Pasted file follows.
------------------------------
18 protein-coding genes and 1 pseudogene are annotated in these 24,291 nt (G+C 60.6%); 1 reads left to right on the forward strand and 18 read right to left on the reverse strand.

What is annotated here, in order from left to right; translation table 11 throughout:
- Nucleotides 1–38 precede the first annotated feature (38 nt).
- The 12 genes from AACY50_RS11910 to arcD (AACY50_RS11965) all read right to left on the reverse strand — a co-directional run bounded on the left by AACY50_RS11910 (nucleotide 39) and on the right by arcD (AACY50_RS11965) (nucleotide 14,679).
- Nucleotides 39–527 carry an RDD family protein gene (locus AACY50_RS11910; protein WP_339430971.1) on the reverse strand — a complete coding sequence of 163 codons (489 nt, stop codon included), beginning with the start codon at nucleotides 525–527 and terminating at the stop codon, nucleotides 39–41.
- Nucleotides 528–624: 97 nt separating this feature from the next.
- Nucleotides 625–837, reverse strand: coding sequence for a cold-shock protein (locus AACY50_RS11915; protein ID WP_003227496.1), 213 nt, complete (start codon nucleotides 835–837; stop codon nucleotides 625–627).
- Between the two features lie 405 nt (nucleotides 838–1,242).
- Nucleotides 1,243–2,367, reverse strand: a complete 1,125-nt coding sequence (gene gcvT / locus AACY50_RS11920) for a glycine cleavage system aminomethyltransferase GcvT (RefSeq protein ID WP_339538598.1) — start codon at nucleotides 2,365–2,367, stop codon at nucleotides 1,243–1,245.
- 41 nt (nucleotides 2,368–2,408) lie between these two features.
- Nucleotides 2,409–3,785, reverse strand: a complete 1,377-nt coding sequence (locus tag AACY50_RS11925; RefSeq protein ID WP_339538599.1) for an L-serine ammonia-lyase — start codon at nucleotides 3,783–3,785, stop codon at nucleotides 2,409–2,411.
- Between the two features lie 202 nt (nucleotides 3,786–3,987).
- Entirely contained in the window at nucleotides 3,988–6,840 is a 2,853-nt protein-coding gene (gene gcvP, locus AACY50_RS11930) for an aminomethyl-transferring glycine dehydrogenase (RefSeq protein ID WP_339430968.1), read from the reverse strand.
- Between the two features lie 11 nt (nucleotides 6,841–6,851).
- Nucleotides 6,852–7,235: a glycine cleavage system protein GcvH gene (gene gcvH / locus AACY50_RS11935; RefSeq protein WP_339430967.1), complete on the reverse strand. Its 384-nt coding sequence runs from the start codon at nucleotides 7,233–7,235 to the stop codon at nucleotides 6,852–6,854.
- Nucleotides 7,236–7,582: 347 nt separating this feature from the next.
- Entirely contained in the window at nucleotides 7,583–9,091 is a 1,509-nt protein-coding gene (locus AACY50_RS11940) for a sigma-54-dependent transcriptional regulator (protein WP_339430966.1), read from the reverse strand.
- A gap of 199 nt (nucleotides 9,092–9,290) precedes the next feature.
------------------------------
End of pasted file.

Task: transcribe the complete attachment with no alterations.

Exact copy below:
18 protein-coding genes and 1 pseudogene are annotated in these 24,291 nt (G+C 60.6%); 1 reads left to right on the forward strand and 18 read right to left on the reverse strand.

What is annotated here, in order from left to right; translation table 11 throughout:
- Nucleotides 1–38 precede the first annotated feature (38 nt).
- The 12 genes from AACY50_RS11910 to arcD (AACY50_RS11965) all read right to left on the reverse strand — a co-directional run bounded on the left by AACY50_RS11910 (nucleotide 39) and on the right by arcD (AACY50_RS11965) (nucleotide 14,679).
- Nucleotides 39–527 carry an RDD family protein gene (locus AACY50_RS11910; protein WP_339430971.1) on the reverse strand — a complete coding sequence of 163 codons (489 nt, stop codon included), beginning with the start codon at nucleotides 525–527 and terminating at the stop codon, nucleotides 39–41.
- Nucleotides 528–624: 97 nt separating this feature from the next.
- Nucleotides 625–837, reverse strand: coding sequence for a cold-shock protein (locus AACY50_RS11915; protein ID WP_003227496.1), 213 nt, complete (start codon nucleotides 835–837; stop codon nucleotides 625–627).
- Between the two features lie 405 nt (nucleotides 838–1,242).
- Nucleotides 1,243–2,367, reverse strand: a complete 1,125-nt coding sequence (gene gcvT / locus AACY50_RS11920) for a glycine cleavage system aminomethyltransferase GcvT (RefSeq protein ID WP_339538598.1) — start codon at nucleotides 2,365–2,367, stop codon at nucleotides 1,243–1,245.
- 41 nt (nucleotides 2,368–2,408) lie between these two features.
- Nucleotides 2,409–3,785, reverse strand: a complete 1,377-nt coding sequence (locus tag AACY50_RS11925; RefSeq protein ID WP_339538599.1) for an L-serine ammonia-lyase — start codon at nucleotides 3,783–3,785, stop codon at nucleotides 2,409–2,411.
- Between the two features lie 202 nt (nucleotides 3,786–3,987).
- Entirely contained in the window at nucleotides 3,988–6,840 is a 2,853-nt protein-coding gene (gene gcvP, locus AACY50_RS11930) for an aminomethyl-transferring glycine dehydrogenase (RefSeq protein ID WP_339430968.1), read from the reverse strand.
- Between the two features lie 11 nt (nucleotides 6,841–6,851).
- Nucleotides 6,852–7,235: a glycine cleavage system protein GcvH gene (gene gcvH / locus AACY50_RS11935; RefSeq protein WP_339430967.1), complete on the reverse strand. Its 384-nt coding sequence runs from the start codon at nucleotides 7,233–7,235 to the stop codon at nucleotides 6,852–6,854.
- Nucleotides 7,236–7,582: 347 nt separating this feature from the next.
- Entirely contained in the window at nucleotides 7,583–9,091 is a 1,509-nt protein-coding gene (locus AACY50_RS11940) for a sigma-54-dependent transcriptional regulator (protein WP_339430966.1), read from the reverse strand.
- A gap of 199 nt (nucleotides 9,092–9,290) precedes the next feature.